The augmented and virtual reality-based startup—that’s AR and VR to you and me—is embarking on its third anniversary. The new digs, in Cloud Factory’s former space, were needed to accommodate Lucid Dream’s growth, as the fully bootstrapped company now has 12 employees and expects to be at about 15-18 by the end of 2019. That’s because Lucid Dream’s AR and VR experiences are filling a need for their enterprise clients in a decidedly cool way.
“We compare our experience to eLearning, which people have to do every year,” said Setzer. “Employees have to do these modules around hostile workplaces, sexual harassment, job place safety – all-learning based things. Often times they have 20 tabs open and press play and do something else without actually learning anything. That’s worrisome to me.”
Lucid Dream produces a variety of VR- and AR-based learning programs. Setzer said there are custom leadership, development and coaching skills that can be taught in a more engaging and effective way by using Lucid Dream’s tech.
“They’re widely applicable and from a learning standpoint, VR is very powerful compared to traditional models,” Setzer said. “Unless you close your eyes, you have to consume the product. And we have data behind engagement based on eye and head movement and decision making.”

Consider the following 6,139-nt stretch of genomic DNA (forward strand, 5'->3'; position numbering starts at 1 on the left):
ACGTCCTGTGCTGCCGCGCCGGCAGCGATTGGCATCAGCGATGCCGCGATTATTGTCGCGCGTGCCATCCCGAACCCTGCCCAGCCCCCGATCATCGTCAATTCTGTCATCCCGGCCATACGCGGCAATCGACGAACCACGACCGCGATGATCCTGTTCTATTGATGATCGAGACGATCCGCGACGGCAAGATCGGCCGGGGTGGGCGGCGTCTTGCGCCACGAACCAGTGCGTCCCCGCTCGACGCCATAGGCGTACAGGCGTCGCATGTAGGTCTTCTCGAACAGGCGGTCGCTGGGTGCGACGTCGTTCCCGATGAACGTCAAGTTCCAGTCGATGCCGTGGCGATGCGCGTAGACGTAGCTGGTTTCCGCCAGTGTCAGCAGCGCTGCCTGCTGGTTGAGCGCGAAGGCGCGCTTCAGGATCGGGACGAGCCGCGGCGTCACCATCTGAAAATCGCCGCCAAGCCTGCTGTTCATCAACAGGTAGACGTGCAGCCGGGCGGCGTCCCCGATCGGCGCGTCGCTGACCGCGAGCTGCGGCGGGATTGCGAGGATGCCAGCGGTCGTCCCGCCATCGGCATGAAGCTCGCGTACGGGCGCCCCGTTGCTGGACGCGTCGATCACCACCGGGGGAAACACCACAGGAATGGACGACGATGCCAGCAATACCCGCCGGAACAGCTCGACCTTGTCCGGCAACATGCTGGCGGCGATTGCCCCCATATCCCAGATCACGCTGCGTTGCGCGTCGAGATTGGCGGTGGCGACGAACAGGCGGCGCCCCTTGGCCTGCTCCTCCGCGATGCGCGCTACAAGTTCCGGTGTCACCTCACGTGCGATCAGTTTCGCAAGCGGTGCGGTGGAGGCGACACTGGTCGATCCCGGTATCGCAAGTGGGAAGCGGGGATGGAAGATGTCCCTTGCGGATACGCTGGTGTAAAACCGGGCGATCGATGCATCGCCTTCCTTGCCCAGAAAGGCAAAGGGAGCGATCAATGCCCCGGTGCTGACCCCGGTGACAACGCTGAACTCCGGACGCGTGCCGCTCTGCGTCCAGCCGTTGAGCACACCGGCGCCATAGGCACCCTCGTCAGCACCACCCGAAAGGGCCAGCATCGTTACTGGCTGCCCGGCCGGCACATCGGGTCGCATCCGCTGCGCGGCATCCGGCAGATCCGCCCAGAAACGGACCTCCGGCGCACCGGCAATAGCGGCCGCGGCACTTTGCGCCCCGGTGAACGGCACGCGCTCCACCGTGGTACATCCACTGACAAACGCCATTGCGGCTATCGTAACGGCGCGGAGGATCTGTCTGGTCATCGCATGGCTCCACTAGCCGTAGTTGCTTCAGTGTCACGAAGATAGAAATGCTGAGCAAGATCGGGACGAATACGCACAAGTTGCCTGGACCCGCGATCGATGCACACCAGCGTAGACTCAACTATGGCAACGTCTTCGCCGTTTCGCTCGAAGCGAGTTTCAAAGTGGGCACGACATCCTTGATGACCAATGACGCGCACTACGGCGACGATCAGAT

Corporate training, however, is only one use case. The company’s custom experiences might help educate a company’s salespeople or marketers on their product, or serve as an engaging demo for a client’s current or potential customers. A nonprofit might want a cool way to show its donors what their money is helping accomplish, or a client might simply want to draw a crowd at a conference with a cool, branded game that will make their booth the place to be and spark conversations.
Whatever the client’s need, Lucid Dream focuses on creating immersive and engaging experiences. Their driving mantra is the use the “cool tech” of VR and AR—and it is indeed pretty cool—to help their clients solve a specific problem.
“We provide simulations that create a real human response,” said McArdle. “So the people using our products are learning content via immersive technology, not passively taking in information.”
This approach has attracted clients as varied as Red Hat and The Nature Conservancy of North Carolina. Lucid Dream’s annual recurring revenue has already cracked the “low millions,” the founders say.
Setzer and McArdle said Lucid Dream’s core purpose to “make learning magical,” and whatever the specific use case, they want every experience to be an immersive one. Said Setzer, “We make it more magical for your customers to learn more about a company’s product or service, or your employees to learn job-critical skills or content.”
In fact, the primary downside of Lucid Dream’s content seems to be that you might be disappointed to return to “real” reality when it’s over.